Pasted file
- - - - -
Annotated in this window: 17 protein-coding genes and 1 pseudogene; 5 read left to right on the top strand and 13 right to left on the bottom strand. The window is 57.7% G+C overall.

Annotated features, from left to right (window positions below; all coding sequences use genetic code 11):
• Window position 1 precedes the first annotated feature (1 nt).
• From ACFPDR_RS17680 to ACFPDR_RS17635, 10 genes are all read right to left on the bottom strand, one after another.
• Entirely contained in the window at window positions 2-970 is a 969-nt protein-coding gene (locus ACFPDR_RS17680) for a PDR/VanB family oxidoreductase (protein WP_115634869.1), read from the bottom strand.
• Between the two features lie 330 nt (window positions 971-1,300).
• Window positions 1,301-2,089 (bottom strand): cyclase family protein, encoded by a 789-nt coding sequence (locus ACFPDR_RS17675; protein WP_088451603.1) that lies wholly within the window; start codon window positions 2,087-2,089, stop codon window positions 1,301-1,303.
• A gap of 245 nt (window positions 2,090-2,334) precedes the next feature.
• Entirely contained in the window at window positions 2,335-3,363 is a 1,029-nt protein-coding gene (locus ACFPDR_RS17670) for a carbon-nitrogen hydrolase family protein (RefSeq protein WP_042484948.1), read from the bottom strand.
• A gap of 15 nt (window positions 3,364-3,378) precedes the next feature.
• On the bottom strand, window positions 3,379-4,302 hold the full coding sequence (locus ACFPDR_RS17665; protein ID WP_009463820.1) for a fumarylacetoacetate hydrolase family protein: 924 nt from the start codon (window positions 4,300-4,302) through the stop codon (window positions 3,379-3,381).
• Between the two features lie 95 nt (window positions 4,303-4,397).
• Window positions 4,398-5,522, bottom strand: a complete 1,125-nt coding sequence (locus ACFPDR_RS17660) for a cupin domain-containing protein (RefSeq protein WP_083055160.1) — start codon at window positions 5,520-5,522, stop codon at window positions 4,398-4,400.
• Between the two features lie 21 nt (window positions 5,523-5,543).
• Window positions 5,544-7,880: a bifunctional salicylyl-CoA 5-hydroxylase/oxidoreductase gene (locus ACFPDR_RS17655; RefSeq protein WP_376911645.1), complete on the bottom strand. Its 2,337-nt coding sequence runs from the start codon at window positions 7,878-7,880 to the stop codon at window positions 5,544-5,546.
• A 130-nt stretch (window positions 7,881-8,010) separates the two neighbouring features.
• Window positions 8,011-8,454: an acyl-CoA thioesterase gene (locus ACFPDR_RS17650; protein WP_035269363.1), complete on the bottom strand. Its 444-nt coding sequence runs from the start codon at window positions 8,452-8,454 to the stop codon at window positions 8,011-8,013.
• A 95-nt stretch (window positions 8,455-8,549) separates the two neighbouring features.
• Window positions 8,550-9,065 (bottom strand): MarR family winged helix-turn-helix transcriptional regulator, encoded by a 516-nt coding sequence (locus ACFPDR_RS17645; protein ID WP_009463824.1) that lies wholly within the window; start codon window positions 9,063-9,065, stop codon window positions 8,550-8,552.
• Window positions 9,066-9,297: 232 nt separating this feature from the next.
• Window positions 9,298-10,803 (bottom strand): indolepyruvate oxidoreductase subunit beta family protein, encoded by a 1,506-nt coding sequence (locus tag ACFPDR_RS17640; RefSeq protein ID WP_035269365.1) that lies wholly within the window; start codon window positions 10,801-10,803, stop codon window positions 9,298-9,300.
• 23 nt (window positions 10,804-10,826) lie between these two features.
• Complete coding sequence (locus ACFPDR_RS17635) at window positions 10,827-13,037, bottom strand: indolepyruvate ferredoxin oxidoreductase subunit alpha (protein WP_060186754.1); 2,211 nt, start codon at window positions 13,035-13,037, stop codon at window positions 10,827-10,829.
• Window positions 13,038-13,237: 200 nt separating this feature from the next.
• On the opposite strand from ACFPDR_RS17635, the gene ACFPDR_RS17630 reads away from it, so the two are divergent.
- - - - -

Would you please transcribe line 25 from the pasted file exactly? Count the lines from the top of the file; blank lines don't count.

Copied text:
• On the opposite strand from ACFPDR_RS17635, the gene ACFPDR_RS17630 reads away from it, so the two are divergent.